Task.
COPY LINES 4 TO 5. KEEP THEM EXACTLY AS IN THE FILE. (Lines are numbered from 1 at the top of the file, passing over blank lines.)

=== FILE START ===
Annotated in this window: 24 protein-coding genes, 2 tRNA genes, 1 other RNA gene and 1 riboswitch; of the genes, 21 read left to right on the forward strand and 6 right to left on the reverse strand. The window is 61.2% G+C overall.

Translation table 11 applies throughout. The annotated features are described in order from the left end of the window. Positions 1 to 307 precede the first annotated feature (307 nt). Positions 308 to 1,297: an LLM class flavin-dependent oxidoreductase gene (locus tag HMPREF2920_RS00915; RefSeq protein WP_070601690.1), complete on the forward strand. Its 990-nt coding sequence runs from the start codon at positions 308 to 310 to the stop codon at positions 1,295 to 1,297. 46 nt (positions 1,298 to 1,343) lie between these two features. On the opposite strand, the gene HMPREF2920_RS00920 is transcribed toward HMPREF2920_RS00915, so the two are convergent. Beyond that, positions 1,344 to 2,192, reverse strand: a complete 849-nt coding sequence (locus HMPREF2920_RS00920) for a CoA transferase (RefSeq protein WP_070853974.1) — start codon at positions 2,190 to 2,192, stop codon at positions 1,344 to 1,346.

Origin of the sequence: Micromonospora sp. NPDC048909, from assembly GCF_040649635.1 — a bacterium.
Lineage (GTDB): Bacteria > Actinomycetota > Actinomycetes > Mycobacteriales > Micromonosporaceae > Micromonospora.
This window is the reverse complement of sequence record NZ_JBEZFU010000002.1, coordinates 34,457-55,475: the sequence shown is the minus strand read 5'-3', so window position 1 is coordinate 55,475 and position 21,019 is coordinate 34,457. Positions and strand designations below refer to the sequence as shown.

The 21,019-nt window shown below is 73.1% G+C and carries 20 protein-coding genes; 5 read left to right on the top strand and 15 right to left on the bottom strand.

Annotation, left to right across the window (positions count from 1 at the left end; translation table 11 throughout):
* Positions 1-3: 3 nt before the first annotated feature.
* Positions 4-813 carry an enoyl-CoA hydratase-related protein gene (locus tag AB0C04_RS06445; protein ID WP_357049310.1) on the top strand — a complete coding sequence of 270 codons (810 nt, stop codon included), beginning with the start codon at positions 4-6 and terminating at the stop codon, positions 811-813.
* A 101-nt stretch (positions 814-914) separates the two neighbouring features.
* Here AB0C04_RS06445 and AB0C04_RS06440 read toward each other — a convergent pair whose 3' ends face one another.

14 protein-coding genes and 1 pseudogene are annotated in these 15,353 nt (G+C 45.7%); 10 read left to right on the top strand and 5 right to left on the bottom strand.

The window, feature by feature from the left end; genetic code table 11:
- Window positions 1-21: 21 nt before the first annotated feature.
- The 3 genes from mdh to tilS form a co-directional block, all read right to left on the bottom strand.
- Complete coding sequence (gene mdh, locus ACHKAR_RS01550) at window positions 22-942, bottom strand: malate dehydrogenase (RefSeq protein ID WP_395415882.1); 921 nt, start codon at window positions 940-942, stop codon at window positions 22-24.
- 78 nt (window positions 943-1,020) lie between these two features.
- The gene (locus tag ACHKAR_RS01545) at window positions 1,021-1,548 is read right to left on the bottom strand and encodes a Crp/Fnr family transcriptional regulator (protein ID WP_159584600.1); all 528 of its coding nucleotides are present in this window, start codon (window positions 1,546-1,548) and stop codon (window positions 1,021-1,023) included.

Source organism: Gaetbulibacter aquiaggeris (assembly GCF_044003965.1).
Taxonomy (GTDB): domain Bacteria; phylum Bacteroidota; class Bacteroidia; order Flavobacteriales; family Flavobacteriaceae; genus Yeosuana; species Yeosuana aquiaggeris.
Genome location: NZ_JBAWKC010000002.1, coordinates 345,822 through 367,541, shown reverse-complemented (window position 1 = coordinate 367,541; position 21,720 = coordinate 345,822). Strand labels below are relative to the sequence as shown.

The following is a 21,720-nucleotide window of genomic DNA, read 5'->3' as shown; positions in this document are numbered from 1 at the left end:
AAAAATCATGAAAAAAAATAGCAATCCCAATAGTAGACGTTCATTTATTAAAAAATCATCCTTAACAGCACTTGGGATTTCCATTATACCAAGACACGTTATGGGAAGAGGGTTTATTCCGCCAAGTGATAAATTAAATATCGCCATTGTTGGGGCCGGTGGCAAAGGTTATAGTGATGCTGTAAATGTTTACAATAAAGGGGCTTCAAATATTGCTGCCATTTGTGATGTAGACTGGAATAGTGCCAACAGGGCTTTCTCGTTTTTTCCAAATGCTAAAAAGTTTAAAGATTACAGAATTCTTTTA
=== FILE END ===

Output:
Lineage (GTDB): Bacteria > Actinomycetota > Actinomycetes > Mycobacteriales > Micromonosporaceae > Micromonospora.
This window is the reverse complement of sequence record NZ_JBEZFU010000002.1, coordinates 34,457-55,475: the sequence shown is the minus strand read 5'-3', so window position 1 is coordinate 55,475 and position 21,019 is coordinate 34,457. Positions and strand designations below refer to the sequence as shown.